Friday, June 09, 2006

Into the Studio

Wow. I was in Ray's garage looking for a soccer ball, when what should I find under a sheet but a huge mixing table, a bunch of recording equipment, a big Pearl drum kit, and a bunch of Pro Tools software! He had about fifty grand worth of gear in there, so I asked him if he was planning on doing anything with it, since I've really been itching to lay down some tracks.

RAY: Téodor! Doggie, you find that soccer ball I said about?

ME: Yeah, but it was flat. It looked like a rat had been eating one of the panels.

RAY: [thinks] That's right. Damn. I put that ball away with a slice of sandwich ham stuck to it. I shouldn't have done that. [Shakes head] Man, what if Coach Dan saw me doin' somethin' so—

ME: I saw a ton of recording equipment out there. [Pretends to give Ray benefit of doubt] Are you starting a recording project?

RAY: Don't talk to me about that stuff, man.

ME: What? I'm sorry.

RAY: Hell of annoying, dogg. Bad times.

ME: Bad, huh. I'm sorry.

RAY: Bad, dogg. You want a soda? Amstel?

ME: You don't want to talk about it, do you.

RAY: Well, I got kind of burned.

ME: Damn.

RAY: Yeah. These dudes from East side, you know, they played me this demo with this fat track on it, some real delicious wax, you know, but they said it was produced on equipment that had recently been stolen from them. I said I'd procure new gear and they had this thing where it was getting to be dinnertime, and they kept mentioning dinner, and I was like, I'll get on these dudes' good side, take 'em under my wing, get 'em some dinner. So we went and had steaks down at The Chophouse, and I dropped on some good wines, to kind of start grooming them for the limelight, and then afterwards real quick they said they had to go to bed because of all the food and wine, so I chuckled and they rolled off. I tried their pager the next day but no deal, it was fake, you know, and I played their demo for a friend of mine and turns out it was just the new Krass Medik single that got leaked onto the Internet that I hadn't heard yet. These dudes just burned that onto a CD and pretended it was them. Meanwhile I had ordered all this gear Next-Day Air. I feel like a stone idiot about that.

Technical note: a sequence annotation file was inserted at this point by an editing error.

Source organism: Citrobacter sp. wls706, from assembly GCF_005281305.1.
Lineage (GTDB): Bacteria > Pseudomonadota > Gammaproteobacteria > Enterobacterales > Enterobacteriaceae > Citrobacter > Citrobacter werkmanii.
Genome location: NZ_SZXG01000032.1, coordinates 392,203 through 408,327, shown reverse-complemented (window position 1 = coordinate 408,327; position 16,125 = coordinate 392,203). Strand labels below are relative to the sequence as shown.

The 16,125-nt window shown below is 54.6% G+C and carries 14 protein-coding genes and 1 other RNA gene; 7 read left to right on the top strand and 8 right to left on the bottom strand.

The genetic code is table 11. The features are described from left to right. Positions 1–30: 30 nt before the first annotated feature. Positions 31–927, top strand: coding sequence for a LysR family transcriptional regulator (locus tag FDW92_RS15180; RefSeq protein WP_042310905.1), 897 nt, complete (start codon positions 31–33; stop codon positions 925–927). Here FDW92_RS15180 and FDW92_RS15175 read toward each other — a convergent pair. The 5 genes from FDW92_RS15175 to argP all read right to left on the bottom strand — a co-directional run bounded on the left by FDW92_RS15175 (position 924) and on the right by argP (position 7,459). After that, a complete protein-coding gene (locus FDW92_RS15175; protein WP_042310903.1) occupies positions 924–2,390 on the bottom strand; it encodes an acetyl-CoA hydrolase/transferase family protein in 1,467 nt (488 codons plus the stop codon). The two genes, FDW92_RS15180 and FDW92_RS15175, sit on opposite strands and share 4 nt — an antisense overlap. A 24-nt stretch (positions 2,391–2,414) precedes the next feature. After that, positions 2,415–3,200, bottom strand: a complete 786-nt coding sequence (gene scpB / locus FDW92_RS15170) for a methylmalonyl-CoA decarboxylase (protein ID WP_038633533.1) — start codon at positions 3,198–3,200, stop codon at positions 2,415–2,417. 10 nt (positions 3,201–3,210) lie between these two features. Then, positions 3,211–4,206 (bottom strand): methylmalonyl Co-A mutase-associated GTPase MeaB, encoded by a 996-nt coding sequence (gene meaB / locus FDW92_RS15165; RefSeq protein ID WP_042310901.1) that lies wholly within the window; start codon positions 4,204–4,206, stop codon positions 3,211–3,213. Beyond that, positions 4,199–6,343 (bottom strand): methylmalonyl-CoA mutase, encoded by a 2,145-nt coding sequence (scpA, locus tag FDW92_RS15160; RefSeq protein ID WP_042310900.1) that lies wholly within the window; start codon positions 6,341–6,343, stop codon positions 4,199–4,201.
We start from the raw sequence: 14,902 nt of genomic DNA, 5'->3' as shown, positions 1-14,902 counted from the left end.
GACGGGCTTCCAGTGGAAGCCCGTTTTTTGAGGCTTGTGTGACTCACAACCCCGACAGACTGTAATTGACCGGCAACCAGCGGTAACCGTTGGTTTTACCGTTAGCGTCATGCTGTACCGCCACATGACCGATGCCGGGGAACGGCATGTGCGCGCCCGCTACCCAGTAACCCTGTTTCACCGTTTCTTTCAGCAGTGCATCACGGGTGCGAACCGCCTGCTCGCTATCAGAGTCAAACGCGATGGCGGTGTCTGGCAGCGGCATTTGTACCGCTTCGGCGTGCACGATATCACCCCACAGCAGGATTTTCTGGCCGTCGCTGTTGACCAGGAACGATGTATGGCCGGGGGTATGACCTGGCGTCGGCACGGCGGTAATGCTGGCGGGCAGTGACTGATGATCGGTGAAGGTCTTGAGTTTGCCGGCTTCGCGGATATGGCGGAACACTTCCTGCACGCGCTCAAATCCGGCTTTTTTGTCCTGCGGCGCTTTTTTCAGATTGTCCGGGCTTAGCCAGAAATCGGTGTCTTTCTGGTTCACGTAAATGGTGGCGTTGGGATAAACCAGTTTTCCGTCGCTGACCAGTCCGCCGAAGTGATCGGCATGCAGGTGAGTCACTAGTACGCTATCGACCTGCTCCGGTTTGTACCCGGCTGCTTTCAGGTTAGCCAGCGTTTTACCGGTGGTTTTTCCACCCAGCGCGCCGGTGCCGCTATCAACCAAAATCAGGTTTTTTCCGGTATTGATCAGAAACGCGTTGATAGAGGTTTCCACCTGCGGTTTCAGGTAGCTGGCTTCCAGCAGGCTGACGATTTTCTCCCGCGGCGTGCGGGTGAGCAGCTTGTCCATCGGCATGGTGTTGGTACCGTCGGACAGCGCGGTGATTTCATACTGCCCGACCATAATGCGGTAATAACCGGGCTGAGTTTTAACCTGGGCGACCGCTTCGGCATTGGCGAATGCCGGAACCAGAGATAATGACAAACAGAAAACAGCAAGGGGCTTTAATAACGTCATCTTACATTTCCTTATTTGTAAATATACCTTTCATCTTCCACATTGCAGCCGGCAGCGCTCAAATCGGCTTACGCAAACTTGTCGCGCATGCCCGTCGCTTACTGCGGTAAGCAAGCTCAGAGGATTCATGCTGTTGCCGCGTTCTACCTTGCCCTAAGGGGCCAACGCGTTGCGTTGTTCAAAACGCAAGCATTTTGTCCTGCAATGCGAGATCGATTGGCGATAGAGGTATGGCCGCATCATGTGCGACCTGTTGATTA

ME: Wow. Damn. Conniving, you know?

RAY: That's exactly it! They were conniving! Exactly!

ME: So you gonna sell all that stuff back on eBay?

RAY: I don't know. I'm kinda hopin' some new act will come along and need it.

ME: Why don't I take it to my place, and hook it all up, and learn it, and that way if a good act comes along, but they aren't too technically proficient, I can kind of serve as their engineer. A lot of times these guys can't tell an RCA jack from a USB port. All they know is straight mic.

RAY: [gets real quiet for several seconds] Damn. I had about sixteen thoughts just now. But yeah, yeah. That is a real genius idea for a service. A lot of these dudes had no advantages. There is this one guy, Kareem Kara-mell, his whole thing is that he can't use any digital technology, he is so poor. He can only use analog technology. He's warped. He's out there, but his sound is so odd, I can see it in like a Cingular ad. Old Navy at least, or like if Old Navy started to sell ringtones.

ME: Awesome. How you have a flatbed we can use to get the gear to my place?

RAY: I'll take care of it. Business expense, you know. Nice. Thanks, T. This is real smart.

ME: Alright. Let's set that up right now.

RAY: Cool. [makes phone call]

Now I'm here in my room with tons of gear and trying to wrap my mind around the fact that I'm now able to produce studio-quality sound. It's a heavier burden than you'd think. Imagine when Simon & Garfunkel went in to record "April Come She Will," with just one voice and one guitar: that guitar's tone would forever define the feel of the song. Think also of the distinctive Stella that Kurt Cobain used here and there on Unplugged. Do I have a unique instrument like that? One that's got a sound worth recording?

Aw, crap. I'm acting like every note I set down will be angel-kissed. I'm probably gonna toss 99% of this stuff, then re-record later. Simon & Garfunkel probably threw out enough tape to rig a thousand Cutty Sarks. It's such a rookie move to act like every early project is worth saving, like it's going to be featured in a documentary twenty years from now. Do I watch too many "rockumentaries," or do I just think too highly of myself? Can someone please help me plot a realistic Venn diagram.